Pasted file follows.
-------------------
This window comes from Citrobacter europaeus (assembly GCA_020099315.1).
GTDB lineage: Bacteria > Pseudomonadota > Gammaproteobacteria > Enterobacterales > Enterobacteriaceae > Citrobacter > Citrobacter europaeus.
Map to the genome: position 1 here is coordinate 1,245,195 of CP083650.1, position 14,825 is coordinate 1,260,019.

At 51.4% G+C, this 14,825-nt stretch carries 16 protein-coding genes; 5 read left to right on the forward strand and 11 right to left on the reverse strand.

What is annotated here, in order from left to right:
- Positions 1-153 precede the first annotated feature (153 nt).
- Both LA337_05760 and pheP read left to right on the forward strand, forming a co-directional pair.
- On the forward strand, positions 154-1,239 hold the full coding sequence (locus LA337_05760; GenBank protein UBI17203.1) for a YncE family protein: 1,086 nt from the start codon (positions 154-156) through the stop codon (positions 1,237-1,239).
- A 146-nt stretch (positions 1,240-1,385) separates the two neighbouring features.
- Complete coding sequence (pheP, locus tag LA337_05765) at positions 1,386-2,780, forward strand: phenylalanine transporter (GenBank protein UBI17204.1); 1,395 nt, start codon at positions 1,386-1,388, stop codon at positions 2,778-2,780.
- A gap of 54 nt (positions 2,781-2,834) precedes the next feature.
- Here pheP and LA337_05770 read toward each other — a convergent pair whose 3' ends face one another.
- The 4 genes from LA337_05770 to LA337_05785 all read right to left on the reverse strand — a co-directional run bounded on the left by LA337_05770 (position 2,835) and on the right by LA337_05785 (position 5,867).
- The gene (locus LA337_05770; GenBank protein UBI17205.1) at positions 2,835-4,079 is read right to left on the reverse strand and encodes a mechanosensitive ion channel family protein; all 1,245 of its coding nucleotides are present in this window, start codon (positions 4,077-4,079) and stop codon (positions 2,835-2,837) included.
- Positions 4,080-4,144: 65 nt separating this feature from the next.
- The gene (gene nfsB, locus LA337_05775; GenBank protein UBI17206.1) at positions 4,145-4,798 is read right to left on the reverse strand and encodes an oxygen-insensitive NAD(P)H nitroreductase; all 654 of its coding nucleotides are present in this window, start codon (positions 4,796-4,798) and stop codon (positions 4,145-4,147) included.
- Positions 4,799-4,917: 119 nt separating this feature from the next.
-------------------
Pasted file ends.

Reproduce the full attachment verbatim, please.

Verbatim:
This window comes from Citrobacter europaeus (assembly GCA_020099315.1).
GTDB lineage: Bacteria > Pseudomonadota > Gammaproteobacteria > Enterobacterales > Enterobacteriaceae > Citrobacter > Citrobacter europaeus.
Map to the genome: position 1 here is coordinate 1,245,195 of CP083650.1, position 14,825 is coordinate 1,260,019.

At 51.4% G+C, this 14,825-nt stretch carries 16 protein-coding genes; 5 read left to right on the forward strand and 11 right to left on the reverse strand.

What is annotated here, in order from left to right:
- Positions 1-153 precede the first annotated feature (153 nt).
- Both LA337_05760 and pheP read left to right on the forward strand, forming a co-directional pair.
- On the forward strand, positions 154-1,239 hold the full coding sequence (locus LA337_05760; GenBank protein UBI17203.1) for a YncE family protein: 1,086 nt from the start codon (positions 154-156) through the stop codon (positions 1,237-1,239).
- A 146-nt stretch (positions 1,240-1,385) separates the two neighbouring features.
- Complete coding sequence (pheP, locus tag LA337_05765) at positions 1,386-2,780, forward strand: phenylalanine transporter (GenBank protein UBI17204.1); 1,395 nt, start codon at positions 1,386-1,388, stop codon at positions 2,778-2,780.
- A gap of 54 nt (positions 2,781-2,834) precedes the next feature.
- Here pheP and LA337_05770 read toward each other — a convergent pair whose 3' ends face one another.
- The 4 genes from LA337_05770 to LA337_05785 all read right to left on the reverse strand — a co-directional run bounded on the left by LA337_05770 (position 2,835) and on the right by LA337_05785 (position 5,867).
- The gene (locus LA337_05770; GenBank protein UBI17205.1) at positions 2,835-4,079 is read right to left on the reverse strand and encodes a mechanosensitive ion channel family protein; all 1,245 of its coding nucleotides are present in this window, start codon (positions 4,077-4,079) and stop codon (positions 2,835-2,837) included.
- Positions 4,080-4,144: 65 nt separating this feature from the next.
- The gene (gene nfsB, locus LA337_05775; GenBank protein UBI17206.1) at positions 4,145-4,798 is read right to left on the reverse strand and encodes an oxygen-insensitive NAD(P)H nitroreductase; all 654 of its coding nucleotides are present in this window, start codon (positions 4,796-4,798) and stop codon (positions 4,145-4,147) included.
- Positions 4,799-4,917: 119 nt separating this feature from the next.